Auckland War Memorial Museum has honoured the careers of four outstanding individuals in its Museum Medals ceremony, held on Thursday 22 February.      

The medals for 2017 were presented to:
J A Grant-Mackie - Associate Emeritus of Auckland War Memorial Museum
Dante Bonica - Companion of Auckland War Memorial Museum
Stuart Park - Fellow of Auckland War Memorial Museum
Ngahuia Te Awekotuku - Fellow of Auckland War Memorial Museum

 (The recipient’s profiles are provided below)   

Auckland Museum Director Dr David Gaimster said “It is a pleasure to recognise the major contributions the recipients have made to this Museum and the cultural sector itself, particularly alongside members of their whanau, friends and colleagues.  Our recently released Five-Year Strategic Plan reaffirms the crucial role of research in bringing collections to life, generating new knowledge and enriching the museum experience for our increasingly diverse audiences.”
J.A Mackie was made Associate Emeritus of the Auckland War Memorial Museum, which recognises Museum staff or volunteers’ noteworthy achievements. His contributions to the interests of the Museum have been considerable with the potential for long-term benefit.

Dante Bonica was made a Companion of the Auckland War Memorial Museum, which recognises his achievements to the public service of Auckland Museum and other New Zealand museums. 

Stuart Park and Ngahuia Te Awekotuku were both made Fellows of Auckland War Memorial Museum for exemplary scholastic achievement relevant to the Museum's collections and activities. Their contribution to Auckland Museum has been unique and valuable.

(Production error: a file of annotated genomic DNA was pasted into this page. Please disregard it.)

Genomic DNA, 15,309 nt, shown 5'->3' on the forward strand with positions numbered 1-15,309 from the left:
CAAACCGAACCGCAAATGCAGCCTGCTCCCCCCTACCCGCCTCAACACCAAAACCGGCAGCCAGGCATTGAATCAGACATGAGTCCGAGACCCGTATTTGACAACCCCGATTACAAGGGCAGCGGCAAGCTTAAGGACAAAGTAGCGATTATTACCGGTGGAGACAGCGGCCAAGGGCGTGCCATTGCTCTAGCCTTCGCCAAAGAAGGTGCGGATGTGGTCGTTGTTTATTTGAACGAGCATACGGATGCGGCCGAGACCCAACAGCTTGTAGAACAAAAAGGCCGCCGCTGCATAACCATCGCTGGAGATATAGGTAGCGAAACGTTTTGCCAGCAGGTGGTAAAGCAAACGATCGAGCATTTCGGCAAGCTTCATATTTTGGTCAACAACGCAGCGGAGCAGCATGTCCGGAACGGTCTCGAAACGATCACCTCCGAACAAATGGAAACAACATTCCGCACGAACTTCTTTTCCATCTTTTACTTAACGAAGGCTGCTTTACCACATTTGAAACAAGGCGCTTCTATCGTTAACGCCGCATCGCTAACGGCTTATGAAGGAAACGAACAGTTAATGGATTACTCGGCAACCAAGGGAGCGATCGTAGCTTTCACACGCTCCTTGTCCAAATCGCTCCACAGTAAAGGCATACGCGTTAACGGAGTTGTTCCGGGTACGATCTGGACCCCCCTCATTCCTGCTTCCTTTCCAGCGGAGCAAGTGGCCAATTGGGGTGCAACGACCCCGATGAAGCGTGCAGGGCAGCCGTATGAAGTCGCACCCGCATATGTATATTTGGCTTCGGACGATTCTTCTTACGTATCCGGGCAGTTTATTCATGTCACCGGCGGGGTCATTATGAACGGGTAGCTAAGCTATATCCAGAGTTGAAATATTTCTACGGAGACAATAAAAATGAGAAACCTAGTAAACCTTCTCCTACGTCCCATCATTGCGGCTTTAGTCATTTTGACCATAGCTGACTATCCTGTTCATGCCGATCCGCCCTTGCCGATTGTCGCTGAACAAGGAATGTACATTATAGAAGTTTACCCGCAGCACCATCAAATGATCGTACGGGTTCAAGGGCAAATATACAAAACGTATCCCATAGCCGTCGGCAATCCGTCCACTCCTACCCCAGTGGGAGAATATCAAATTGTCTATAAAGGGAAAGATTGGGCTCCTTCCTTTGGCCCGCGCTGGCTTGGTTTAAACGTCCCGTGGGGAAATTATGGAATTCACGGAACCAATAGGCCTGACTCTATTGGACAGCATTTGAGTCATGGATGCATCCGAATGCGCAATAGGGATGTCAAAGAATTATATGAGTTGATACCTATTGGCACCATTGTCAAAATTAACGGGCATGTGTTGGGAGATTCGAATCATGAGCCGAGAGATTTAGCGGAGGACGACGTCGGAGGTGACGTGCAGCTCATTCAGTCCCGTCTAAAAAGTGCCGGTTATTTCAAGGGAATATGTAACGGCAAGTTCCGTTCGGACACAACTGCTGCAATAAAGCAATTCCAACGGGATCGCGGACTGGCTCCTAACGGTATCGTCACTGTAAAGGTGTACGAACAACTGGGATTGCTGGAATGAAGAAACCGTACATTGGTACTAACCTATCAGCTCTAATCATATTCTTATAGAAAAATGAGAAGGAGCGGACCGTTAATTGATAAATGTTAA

The event also featured a keynote address by the Hon. Carmel Sepuloni, Associate Minister of Arts, Culture and Heritage.


Media Contact:
Kerry Bothwell, Communications Manager 
Auckland War Memorial Museum
Phone:  309 0443 ext 7070/ 021 501 232

Image: Auckland Museum Director David Gaimster. 

2017 Museum Medal Recipient Profiles

J A Grant-Mackie - Associate Emeritus of Auckland War Memorial Museum

Jack Grant-Mackie has a PhD in Geology from the University of Auckland. 

Since 1957 he has worked in Auckland University’s Geology Department & School of Environment, climbing the ladder from Lecturer to Head of Department. He is currently an Honorary Research Fellow. 

Jack’s research has covered many areas, but he focuses mainly on taxonomy and stratigraphy of New Zealand - New Caledonian Triassic-Jurassic molluscs.  He published more than 250 papers, reviews and commentaries, and co-edited scientific books. He led the International Geological Correlation Program, New Zealand-New Caledonian Mesozoic Chronostratigraphy, from 1973 - 1977, which produced a considerable variety of research papers, and is still doing so.